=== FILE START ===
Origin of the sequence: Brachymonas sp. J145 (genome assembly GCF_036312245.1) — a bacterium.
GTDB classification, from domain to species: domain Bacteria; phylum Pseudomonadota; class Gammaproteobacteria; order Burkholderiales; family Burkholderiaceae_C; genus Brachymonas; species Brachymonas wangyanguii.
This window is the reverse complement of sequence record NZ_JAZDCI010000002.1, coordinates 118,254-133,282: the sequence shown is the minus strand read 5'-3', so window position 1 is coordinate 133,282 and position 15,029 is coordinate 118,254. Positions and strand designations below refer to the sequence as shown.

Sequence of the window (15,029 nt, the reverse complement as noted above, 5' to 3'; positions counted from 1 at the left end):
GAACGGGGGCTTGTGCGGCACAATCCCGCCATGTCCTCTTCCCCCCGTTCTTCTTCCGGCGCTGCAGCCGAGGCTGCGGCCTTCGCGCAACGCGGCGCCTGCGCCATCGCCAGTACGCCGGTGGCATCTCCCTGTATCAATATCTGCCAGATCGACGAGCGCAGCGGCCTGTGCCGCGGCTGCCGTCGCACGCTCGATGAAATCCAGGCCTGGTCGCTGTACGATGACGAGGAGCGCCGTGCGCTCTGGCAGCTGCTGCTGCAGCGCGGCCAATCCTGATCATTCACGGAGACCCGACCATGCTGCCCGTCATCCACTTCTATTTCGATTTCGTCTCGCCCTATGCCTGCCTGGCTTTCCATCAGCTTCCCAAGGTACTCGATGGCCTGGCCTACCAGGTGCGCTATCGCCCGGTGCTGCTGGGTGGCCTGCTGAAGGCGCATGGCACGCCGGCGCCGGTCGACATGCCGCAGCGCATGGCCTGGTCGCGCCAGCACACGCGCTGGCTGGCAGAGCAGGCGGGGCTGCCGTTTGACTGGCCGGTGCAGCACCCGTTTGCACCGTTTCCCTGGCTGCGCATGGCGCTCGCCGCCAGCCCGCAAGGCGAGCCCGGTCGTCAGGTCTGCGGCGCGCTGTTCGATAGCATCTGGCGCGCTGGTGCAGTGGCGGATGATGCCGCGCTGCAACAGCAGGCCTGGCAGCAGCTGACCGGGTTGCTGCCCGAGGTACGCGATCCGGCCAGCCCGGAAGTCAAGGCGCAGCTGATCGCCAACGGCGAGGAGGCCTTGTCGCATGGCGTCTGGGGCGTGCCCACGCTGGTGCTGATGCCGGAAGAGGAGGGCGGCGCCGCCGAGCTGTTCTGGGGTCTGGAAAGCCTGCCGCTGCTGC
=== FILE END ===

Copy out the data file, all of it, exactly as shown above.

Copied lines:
Origin of the sequence: Brachymonas sp. J145 (genome assembly GCF_036312245.1) — a bacterium.
GTDB classification, from domain to species: domain Bacteria; phylum Pseudomonadota; class Gammaproteobacteria; order Burkholderiales; family Burkholderiaceae_C; genus Brachymonas; species Brachymonas wangyanguii.
This window is the reverse complement of sequence record NZ_JAZDCI010000002.1, coordinates 118,254-133,282: the sequence shown is the minus strand read 5'-3', so window position 1 is coordinate 133,282 and position 15,029 is coordinate 118,254. Positions and strand designations below refer to the sequence as shown.

Sequence of the window (15,029 nt, the reverse complement as noted above, 5' to 3'; positions counted from 1 at the left end):
GAACGGGGGCTTGTGCGGCACAATCCCGCCATGTCCTCTTCCCCCCGTTCTTCTTCCGGCGCTGCAGCCGAGGCTGCGGCCTTCGCGCAACGCGGCGCCTGCGCCATCGCCAGTACGCCGGTGGCATCTCCCTGTATCAATATCTGCCAGATCGACGAGCGCAGCGGCCTGTGCCGCGGCTGCCGTCGCACGCTCGATGAAATCCAGGCCTGGTCGCTGTACGATGACGAGGAGCGCCGTGCGCTCTGGCAGCTGCTGCTGCAGCGCGGCCAATCCTGATCATTCACGGAGACCCGACCATGCTGCCCGTCATCCACTTCTATTTCGATTTCGTCTCGCCCTATGCCTGCCTGGCTTTCCATCAGCTTCCCAAGGTACTCGATGGCCTGGCCTACCAGGTGCGCTATCGCCCGGTGCTGCTGGGTGGCCTGCTGAAGGCGCATGGCACGCCGGCGCCGGTCGACATGCCGCAGCGCATGGCCTGGTCGCGCCAGCACACGCGCTGGCTGGCAGAGCAGGCGGGGCTGCCGTTTGACTGGCCGGTGCAGCACCCGTTTGCACCGTTTCCCTGGCTGCGCATGGCGCTCGCCGCCAGCCCGCAAGGCGAGCCCGGTCGTCAGGTCTGCGGCGCGCTGTTCGATAGCATCTGGCGCGCTGGTGCAGTGGCGGATGATGCCGCGCTGCAACAGCAGGCCTGGCAGCAGCTGACCGGGTTGCTGCCCGAGGTACGCGATCCGGCCAGCCCGGAAGTCAAGGCGCAGCTGATCGCCAACGGCGAGGAGGCCTTGTCGCATGGCGTCTGGGGCGTGCCCACGCTGGTGCTGATGCCGGAAGAGGAGGGCGGCGCCGCCGAGCTGTTCTGGGGTCTGGAAAGCCTGCCGCTGCTGC